Sunday, August 24, 2014

Caesarea Philippi

The gospel today was the confession of Peter--Peter, that most bungling of all the bungling friends of Jesus acknowledging Jesus as the 'Messiah, the son of the living God'.

The most interesting part of the story, for me, is not 'what happened' but 'where it happened'--Caesarea Philippi.

Caesarea Philippi is far north in Galilee--near what is now the border with Lebanon and Syria. It is a ruin today, though it was a thriving city in Jesus' day. It was built by the Tetrach Philip. He was politician enough to name it after the Roman Emperor as well. And he put Caesar first!

The city was built over the ruins of Banus--actually known earlier as 'Panus' because that was the supposed home of the Greek God Pan. There is, in that place, a cave that was believed to be Pan's home. A stream runs out of the cave that becomes, miles along, the Jordan River. When I was there I took water from the head waters of the Jordan and brought it home to use in baptisms.

The ruins of Caesarea Philippi reveal that Philip built great temples there to the Greek and Roman gods and a Temple to the god-king Caesar (I told you the boy was a sly politician!)

In the first century the city was on both a north-south and a east-west crossroads. It was a city that contained people and travelers from all over what we call the Middle East. And it was home to the worship of may gods.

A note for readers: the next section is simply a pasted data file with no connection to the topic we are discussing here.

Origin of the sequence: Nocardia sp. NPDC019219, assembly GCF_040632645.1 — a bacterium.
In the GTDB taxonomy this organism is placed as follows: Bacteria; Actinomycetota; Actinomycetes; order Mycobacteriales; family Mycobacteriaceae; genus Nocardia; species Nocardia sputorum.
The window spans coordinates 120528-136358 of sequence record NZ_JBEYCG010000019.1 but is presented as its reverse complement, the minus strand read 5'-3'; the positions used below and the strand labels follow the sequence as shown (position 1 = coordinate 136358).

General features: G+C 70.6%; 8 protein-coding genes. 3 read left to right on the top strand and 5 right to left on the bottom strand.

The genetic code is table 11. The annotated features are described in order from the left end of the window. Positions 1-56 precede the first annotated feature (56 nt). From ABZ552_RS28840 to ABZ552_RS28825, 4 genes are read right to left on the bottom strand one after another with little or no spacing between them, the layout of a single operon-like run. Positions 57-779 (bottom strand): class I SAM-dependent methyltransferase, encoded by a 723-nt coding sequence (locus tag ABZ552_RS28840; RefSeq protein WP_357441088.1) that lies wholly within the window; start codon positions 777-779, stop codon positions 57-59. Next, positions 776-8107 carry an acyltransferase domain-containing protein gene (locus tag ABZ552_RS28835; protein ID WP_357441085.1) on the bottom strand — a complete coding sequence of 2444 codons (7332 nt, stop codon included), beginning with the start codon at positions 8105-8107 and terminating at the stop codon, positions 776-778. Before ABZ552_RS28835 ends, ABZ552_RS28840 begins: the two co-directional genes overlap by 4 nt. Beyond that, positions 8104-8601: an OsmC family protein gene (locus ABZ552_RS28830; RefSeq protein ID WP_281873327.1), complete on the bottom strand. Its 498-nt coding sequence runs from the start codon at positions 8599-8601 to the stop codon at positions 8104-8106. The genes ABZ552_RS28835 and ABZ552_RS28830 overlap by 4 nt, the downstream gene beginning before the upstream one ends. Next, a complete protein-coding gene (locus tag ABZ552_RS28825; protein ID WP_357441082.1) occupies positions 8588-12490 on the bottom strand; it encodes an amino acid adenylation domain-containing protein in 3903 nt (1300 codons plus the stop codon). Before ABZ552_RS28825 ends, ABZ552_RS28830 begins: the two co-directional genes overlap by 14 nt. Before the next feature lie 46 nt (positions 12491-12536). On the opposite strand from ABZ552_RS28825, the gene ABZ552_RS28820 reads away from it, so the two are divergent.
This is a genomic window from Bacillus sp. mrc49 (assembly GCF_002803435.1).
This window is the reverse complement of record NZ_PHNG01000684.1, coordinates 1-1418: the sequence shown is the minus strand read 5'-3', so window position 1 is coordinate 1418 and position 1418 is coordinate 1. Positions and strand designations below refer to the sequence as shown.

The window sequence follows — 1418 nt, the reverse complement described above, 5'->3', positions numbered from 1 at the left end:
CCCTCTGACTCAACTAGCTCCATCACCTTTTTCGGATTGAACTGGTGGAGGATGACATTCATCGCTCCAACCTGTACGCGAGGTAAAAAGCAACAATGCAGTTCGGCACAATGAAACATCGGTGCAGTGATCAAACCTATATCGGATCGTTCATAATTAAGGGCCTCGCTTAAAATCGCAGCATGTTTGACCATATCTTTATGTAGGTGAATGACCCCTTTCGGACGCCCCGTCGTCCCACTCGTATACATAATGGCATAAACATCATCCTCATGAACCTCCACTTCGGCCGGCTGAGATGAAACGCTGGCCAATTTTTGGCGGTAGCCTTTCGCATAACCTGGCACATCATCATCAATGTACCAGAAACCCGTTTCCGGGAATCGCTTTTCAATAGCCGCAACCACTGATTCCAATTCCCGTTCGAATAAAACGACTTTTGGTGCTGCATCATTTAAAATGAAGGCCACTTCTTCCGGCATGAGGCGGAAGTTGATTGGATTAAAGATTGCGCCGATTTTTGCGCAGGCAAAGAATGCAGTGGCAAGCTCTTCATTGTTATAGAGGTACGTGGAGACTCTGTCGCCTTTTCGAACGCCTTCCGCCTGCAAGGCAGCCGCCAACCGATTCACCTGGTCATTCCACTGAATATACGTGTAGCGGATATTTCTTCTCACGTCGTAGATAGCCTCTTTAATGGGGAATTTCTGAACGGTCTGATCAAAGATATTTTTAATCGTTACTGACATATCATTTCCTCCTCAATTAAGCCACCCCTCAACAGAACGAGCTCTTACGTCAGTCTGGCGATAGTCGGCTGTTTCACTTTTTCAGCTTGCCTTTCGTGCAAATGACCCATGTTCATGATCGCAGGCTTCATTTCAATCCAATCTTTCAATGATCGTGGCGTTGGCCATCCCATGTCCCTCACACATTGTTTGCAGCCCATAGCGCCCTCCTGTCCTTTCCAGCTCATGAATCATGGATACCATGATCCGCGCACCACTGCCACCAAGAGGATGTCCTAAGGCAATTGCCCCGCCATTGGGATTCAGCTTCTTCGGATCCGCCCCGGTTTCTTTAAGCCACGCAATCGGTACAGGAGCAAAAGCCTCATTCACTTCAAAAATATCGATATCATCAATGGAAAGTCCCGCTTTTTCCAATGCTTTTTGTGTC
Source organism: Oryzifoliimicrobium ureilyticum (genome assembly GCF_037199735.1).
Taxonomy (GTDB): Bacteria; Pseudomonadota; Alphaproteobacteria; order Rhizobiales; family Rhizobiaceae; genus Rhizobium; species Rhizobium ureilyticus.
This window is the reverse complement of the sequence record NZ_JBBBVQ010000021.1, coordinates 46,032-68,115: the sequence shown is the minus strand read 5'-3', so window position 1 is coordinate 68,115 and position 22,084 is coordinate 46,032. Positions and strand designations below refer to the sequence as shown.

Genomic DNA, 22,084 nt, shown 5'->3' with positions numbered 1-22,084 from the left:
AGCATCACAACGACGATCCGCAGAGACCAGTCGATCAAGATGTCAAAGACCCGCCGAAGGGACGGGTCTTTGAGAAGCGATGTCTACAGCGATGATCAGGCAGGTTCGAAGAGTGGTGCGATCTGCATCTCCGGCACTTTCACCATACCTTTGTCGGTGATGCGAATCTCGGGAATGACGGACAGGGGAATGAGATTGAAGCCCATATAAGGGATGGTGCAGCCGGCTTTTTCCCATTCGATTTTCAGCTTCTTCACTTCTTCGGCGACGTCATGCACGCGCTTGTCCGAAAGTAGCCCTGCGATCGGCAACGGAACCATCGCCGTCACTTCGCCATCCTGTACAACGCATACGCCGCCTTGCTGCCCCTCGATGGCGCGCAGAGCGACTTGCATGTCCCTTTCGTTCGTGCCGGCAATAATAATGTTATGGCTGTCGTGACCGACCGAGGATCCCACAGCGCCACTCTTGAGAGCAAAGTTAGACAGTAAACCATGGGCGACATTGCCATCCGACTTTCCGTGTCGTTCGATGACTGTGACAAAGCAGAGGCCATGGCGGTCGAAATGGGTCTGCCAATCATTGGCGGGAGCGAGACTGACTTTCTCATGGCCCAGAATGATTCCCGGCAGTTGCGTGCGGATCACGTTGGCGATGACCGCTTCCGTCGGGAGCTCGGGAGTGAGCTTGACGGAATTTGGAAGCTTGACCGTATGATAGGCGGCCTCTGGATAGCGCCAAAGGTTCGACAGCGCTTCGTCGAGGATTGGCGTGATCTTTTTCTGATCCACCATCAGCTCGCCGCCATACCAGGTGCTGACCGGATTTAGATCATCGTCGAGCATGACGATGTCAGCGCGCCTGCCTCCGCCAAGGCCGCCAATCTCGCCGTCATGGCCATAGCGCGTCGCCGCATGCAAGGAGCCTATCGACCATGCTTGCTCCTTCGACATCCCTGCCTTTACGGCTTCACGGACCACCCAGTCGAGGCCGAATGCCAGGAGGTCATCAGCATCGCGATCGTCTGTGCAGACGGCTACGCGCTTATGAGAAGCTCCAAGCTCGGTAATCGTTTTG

I think it remarkable that Jesus took the disciples that far north to ask them: "who do people say that I am?" But there couldn't be a better spot for the question.

When Peter confesses Jesus' identity is when Jesus says, "You are Peter and on this rock" (petros in Greek is the word for 'rock') "I build my church".

Then Jesus tells them not to tell anyone he is the Messiah.

It's a wonderful passage that introduces the theological discipline of 'Christology'--seeking to understand and explain 'who Jesus was'. It's a little disappointing for the preacher in me that it ends with that secrecy motif because the next verse is Jesus' explanation that he had to go to Jerusalem and die and Peter rebukes him and Jesus says that great line: "Get behind me, Satan" to the 'Rock' of his church.

My maternal grandmother always told us cousins, "don't get above your raising"--don't think too highly of yourself. Peter, being proclaimed the 'petros' on which the church would be built, decided he could rebuke Jesus for claiming he had to die--that wasn't what the Messiah was supposed to do...he was supposed to expel the Romans from Israel and sit on the throne of David.

Peter 'got above his raising' in a big way....

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some ponderings by an aging white man who is an Episcopal priest in Connecticut. Now retired but still working and still wondering what it all means...all of it.